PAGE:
Though we have blogged about this issue in the past, as it is particularly topical given the article in today’s NJ Biz that New Jersey area (including the New York Metropolitan area) job losses are outpacing the national addresses. 

As noted on prior job posts. the standard for modifying support is that there has to be a substantial and continuing change of circumstances.  Moreover, in order to get relief, you must document your job search efforts to show the court that you have made a good faith effort to find a new job.

When a client loses their job, the following things should be done:

  1. Retain all documentation from the employer showing that the job loss was involuntary.  If there is a severance agreement and any other documentation, that should be maintained as well as the final paycheck showing the severance received (if paid in a lump sum).
  2. Keep a detailed log of all efforts made to find new employment with as much information as possible (who you contacted, when you contacted them, what they said, etc.)  If the communications were in writing, keep copies of all emails, resume’s, cover letters, rejection letters, if you applied for a job on lie (i.e. Monster.com), confirmation that you applied for work.
  3. If the problem is industry wide, any newspaper, trade or other articles or documentation showing that the industry has contracted or is having problems.

The question arises regarding what you do when offered a job that is not consistent with your prior earnings.  If you have been out or work for a short time, this creates a tough decision about whether to take this job or wait.  If you do take this job, my suggestion early after losing a job, my suggestion would be to continue your job search if at all possible.

If you have been out or work for some time and you have made a good faith job search, while possible, I find it hard to believe that a court would penalize someone for taking work – especially in this economy.

What happens if you take a job in another field?  There is a reported decision that found that someone who was in computers and then took a job in massage therapy was not entitled to relief.  I think that whether relief will be granted in this case will be based upon, how long you were out of work, and the good faith nature of the job search.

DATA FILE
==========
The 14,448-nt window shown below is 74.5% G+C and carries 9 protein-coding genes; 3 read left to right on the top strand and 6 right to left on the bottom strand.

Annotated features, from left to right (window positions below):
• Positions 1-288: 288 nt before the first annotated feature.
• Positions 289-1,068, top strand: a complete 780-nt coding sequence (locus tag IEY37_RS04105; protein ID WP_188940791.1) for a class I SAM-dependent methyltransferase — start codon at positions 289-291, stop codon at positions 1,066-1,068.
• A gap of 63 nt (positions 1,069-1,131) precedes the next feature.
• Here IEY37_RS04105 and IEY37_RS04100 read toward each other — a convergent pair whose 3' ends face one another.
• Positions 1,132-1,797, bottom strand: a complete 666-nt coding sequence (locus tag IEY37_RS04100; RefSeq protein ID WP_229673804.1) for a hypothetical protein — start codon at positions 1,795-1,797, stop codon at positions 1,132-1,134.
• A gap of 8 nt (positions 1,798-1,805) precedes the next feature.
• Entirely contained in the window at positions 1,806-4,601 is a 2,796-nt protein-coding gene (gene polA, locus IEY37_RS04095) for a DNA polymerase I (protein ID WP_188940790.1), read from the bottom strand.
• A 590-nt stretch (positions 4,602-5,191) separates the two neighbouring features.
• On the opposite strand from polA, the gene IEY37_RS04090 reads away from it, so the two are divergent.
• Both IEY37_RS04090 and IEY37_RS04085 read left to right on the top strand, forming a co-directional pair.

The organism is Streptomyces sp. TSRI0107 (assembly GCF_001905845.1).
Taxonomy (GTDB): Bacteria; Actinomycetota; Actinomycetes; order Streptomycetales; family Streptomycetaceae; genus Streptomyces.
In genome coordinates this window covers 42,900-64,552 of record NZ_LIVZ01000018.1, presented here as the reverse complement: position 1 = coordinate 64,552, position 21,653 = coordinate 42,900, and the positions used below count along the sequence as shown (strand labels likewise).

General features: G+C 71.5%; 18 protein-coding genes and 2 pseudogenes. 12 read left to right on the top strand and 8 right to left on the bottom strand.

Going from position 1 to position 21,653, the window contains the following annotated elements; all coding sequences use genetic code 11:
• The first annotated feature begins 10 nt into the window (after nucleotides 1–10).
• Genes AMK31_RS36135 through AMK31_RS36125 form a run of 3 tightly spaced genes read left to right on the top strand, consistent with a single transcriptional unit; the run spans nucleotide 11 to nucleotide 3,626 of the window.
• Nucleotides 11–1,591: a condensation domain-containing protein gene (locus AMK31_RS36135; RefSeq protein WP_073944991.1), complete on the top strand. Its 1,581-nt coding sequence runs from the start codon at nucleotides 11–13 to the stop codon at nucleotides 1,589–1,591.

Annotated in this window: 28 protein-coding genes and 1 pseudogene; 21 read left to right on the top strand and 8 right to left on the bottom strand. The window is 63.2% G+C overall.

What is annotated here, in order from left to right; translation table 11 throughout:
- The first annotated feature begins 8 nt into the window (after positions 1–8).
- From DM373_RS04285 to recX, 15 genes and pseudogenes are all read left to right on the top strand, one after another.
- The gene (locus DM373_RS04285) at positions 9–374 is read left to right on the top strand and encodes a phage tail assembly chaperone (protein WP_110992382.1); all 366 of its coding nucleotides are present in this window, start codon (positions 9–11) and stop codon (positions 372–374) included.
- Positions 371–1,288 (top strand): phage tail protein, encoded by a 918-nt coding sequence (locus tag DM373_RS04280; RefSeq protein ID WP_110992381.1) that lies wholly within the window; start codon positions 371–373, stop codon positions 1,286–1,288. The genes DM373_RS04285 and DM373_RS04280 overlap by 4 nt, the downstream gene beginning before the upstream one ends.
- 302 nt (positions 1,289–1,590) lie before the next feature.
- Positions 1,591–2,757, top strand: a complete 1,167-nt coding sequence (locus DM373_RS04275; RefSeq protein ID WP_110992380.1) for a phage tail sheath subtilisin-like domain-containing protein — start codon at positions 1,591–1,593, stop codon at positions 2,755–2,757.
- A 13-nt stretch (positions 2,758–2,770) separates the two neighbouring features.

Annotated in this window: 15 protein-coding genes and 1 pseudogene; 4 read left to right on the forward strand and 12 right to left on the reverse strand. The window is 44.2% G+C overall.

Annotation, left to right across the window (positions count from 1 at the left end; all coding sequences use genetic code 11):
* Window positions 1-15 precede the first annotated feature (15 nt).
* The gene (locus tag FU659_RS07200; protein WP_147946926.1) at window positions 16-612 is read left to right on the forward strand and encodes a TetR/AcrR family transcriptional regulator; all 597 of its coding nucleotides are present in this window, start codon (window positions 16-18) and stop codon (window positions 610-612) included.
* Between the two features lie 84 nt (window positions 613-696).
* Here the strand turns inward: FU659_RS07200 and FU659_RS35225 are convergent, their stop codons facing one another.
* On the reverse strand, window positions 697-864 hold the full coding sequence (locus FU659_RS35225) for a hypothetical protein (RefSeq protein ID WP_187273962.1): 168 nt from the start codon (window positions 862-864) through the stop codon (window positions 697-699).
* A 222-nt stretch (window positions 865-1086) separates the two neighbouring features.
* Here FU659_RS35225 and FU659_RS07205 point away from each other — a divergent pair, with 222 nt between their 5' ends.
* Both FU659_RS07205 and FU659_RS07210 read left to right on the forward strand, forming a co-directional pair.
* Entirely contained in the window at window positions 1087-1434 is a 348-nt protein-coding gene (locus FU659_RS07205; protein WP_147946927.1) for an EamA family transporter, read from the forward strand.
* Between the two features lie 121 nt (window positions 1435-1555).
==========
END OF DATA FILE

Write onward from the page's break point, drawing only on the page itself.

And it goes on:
I think people who could have a harder time are those who, after losing a job, have decided to start their own business, in a related field or perhaps in some other field.  The choice to become en entrepreneur will present difficult problems for a court, especially when the income is nominal, as is often the case in a start up business.  In these cases, the good faith nature of the job search may come in to play, however, I suspect that a court will impute income to that person.  If the imputation is consistent with prior employment, which very well may be the case, because what other information will a Court have, that is probably not fair if we are dealing with a job loss caused by the current catastrophic economy.  If not that number, what is fair.

In these cases, lawyers and judges are going to have to be more creative.  I think that the concept of income averaging, as previously blogged about, may very well be unfair given these trying times.  Perhaps the remedy is for parties to "ride along" together, sharing income information yearly, if support is going to be reduced (or set a a level based upon income lower that was earned historically).  Traditionally, court’s were reluctant to Order the yearly exchange of income information post divorce.  However, given the current times, that may be the most fair way to deal with support where income is reduced. When the income gets back to prior levels, or perhaps as it increases, maybe there can be reviews and self-executing increases.  There are many ways to to this, and these are only examples. 

Family law issues involve complex choices and decisions, and alimony and child support in these trying times is no exception. For more information regarding this issue  or guidance on other family law issues, contact an attorney in Fox Rothschild’s an attorney in Fox’s Family Law Practice or visit us on the web at www.foxrothschild.com

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